Most importantly, she argues, is the underlying goal of fostering diversity. “One of the best things that we can do for [disadvantaged] children is to give them pre-school classes that have an economic mix of kids,” she said. “That is something that we know in K–12 education as well, that economically-mixed schools tend to have much stronger outcomes for students.”

This article appears courtesy of ProPublica.

Community College Doesn’t Have to Be the Endgame

Sean Brooks goes to community college, but he already knows that he’ll graduate from a four-year state university, and he even knows which one—the University of Central Florida.

His confidence flows from an innovative Florida program called DirectConnect, which ensures that student transfers to UCF from Valencia College, a community-college system, are automatic.

This unusual arrangement between the two Orlando-based institutions of higher education relieves Brooks of worry about whether his credits will transfer or whether he’ll need to apply separately for a bachelor’s degree in his desired field of construction and engineering. Instead, he can concentrate on his classwork at Valencia, where the 28-year-old husband and father is thriving in the small classes—his calculus course has barely two dozen students—and is the president of the school’s Florida Engineering Society chapter. When he is ready to transfer to UCF, part of the state’s university system, DirectConnect advisers will make sure he has the necessary credits.

DirectConnect was launched in 2006 after Valencia’s president, Sandy Shugart, and University of Central Florida president John Hitt saw a growing need for local residents to have an opportunity for higher education. Over the years, UCF had become more selective—accepting just 40 percent of applicants, down from its historical 72 percent—making it harder for local students to get in. “The demand for higher education all over Florida was exceeding the supply,” Shugart says.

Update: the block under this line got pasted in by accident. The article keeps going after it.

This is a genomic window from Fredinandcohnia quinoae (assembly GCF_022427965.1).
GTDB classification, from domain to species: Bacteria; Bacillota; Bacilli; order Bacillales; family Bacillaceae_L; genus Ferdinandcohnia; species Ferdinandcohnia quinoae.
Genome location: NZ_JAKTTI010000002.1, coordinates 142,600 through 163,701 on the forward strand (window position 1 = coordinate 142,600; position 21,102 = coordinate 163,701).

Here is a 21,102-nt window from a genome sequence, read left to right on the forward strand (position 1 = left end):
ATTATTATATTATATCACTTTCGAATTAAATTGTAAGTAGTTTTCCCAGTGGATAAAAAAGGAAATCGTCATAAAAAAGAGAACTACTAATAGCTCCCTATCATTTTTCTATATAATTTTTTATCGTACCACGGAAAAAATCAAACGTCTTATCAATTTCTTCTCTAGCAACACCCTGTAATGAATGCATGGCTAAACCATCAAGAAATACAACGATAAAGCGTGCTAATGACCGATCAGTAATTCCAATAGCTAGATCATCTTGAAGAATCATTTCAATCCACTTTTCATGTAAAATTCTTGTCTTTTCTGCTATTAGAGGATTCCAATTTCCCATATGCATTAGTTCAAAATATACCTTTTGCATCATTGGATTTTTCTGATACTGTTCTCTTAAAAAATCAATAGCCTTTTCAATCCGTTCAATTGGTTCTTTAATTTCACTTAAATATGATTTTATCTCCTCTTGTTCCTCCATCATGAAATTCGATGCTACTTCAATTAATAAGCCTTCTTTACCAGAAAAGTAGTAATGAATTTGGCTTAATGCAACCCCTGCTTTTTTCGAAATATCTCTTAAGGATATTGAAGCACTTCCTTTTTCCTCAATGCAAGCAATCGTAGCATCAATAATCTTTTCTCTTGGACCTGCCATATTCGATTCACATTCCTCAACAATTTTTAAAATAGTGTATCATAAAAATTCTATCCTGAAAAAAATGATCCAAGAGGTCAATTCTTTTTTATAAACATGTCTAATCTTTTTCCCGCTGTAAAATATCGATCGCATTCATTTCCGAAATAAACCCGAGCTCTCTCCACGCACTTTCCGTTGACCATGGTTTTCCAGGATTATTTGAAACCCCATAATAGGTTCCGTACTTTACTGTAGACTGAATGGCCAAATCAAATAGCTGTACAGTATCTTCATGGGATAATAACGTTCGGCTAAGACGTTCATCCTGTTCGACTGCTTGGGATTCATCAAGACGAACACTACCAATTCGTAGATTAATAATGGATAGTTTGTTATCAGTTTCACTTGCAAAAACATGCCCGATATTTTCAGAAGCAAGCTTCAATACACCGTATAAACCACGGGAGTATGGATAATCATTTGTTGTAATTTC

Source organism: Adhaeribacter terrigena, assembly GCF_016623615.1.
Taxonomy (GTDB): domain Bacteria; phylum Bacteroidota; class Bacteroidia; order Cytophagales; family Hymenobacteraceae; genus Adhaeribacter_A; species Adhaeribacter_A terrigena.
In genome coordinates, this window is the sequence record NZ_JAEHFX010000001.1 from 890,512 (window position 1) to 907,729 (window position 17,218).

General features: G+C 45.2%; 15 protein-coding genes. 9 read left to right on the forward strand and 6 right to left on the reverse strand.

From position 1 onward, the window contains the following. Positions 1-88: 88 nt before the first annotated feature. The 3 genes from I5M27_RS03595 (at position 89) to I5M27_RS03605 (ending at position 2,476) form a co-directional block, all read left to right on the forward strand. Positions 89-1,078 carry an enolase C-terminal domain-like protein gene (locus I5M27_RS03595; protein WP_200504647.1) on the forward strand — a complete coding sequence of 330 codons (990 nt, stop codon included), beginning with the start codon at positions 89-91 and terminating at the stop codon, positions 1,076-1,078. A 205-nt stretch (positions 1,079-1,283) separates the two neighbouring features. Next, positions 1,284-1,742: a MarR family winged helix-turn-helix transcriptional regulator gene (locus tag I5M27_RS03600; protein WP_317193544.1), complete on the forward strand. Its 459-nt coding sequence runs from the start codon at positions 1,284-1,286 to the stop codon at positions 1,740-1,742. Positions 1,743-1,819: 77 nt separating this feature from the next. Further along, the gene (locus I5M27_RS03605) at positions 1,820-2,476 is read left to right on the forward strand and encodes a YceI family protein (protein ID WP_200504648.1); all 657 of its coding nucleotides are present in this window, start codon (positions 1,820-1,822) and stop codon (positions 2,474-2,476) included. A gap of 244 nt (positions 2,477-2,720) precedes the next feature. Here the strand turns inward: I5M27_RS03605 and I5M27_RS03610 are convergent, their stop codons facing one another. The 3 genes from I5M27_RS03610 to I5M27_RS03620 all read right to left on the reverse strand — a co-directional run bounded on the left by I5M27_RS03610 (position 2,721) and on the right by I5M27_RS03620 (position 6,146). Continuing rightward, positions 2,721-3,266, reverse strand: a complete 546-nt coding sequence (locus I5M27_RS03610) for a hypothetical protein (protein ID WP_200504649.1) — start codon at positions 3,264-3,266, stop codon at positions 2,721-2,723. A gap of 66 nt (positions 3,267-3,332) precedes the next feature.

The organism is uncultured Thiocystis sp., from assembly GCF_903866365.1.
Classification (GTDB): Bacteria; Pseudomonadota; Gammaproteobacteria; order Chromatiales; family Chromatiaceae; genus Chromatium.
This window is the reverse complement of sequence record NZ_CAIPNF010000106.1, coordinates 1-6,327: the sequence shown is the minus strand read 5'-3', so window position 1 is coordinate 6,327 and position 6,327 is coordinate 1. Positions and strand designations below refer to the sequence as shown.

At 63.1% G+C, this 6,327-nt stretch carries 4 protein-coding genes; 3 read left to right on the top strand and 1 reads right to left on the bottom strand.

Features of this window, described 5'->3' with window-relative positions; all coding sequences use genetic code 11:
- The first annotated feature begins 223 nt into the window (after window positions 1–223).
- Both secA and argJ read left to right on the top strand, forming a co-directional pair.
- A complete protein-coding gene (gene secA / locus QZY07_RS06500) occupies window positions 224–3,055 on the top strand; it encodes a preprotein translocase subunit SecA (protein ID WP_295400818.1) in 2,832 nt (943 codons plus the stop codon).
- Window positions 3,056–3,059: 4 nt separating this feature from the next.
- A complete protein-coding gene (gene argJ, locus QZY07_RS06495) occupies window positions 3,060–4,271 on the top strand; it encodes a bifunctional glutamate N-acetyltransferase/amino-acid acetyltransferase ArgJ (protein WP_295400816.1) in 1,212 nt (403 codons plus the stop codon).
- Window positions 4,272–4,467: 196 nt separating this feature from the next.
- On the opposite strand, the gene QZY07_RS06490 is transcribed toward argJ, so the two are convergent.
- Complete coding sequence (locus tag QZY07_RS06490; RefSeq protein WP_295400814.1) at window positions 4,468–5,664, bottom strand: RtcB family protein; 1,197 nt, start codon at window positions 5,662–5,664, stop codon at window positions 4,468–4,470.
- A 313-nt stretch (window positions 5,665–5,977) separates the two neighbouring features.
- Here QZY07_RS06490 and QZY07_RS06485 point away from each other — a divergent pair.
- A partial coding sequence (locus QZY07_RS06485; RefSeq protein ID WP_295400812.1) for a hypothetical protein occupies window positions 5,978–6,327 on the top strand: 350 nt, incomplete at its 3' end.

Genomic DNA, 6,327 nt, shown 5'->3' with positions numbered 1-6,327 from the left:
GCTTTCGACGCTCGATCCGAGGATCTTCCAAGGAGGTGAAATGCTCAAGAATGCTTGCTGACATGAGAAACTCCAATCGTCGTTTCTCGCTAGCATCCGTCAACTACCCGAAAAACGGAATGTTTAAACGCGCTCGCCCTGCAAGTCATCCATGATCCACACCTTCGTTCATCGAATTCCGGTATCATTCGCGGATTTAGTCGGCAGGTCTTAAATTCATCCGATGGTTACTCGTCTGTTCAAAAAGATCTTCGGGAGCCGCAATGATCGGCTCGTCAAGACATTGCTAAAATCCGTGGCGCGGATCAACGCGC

The two college presidents worked out a plan to guarantee Valencia students admission to UCF once they’ve earned their associate’s degree. They hoped it would change the stereotypical view of community college as a school of last resort by making it a sure route to a four-year university and a chance at a bachelor’s degree.

The Next Economy

Better yet, such a pathway is cheaper, saving students a lot of tuition money during their first two years. Enrolling at Valencia costs about $2,500 a year for Florida students, compared to almost $6,000 tuition at UCF, plus any costs for room and board. Most Valencia students live at home.

The low cost enables Sean Brooks to attend Valencia in the first place. Scholarships and grants cover all of his tuition; the income from his full-time job at a local engineering company (which his campus adviser helped him find) helps support his family. He and his wife, a teacher, have a six-month-old daughter.

Like many of his schoolmates, Brooks isn’t a traditional student. Three-fifths of Valencia students are of traditional college age, but the rest of them are older, into their 60s, according to Joyce Romano, Valencia’s vice president for student affairs. The student body is more diverse than in most four-year schools. About a third of the students are white, a third are Hispanic, and 18 percent are African American—mirroring the demographic make-up of the Orlando area. Two-fifths of Valencia students are poor enough to qualify for federal Pell grants, which go to low-income students. “We see ourselves as a bridge to help students on the way to where they are going,” Romano says.

Brooks, for one, doesn’t mind the absence of dorms and keg parties. Right after high school, he went to community college in his native Ohio but dropped out. After meeting his wife-to-be at the age of 18, they eventually moved to Florida, where she taught school and he waited on tables and tended bar. He kept thinking about returning to school, until one day he drove past the Valencia campus, about five stoplights from his apartment. He took a placement test and enrolled in the spring of 2014.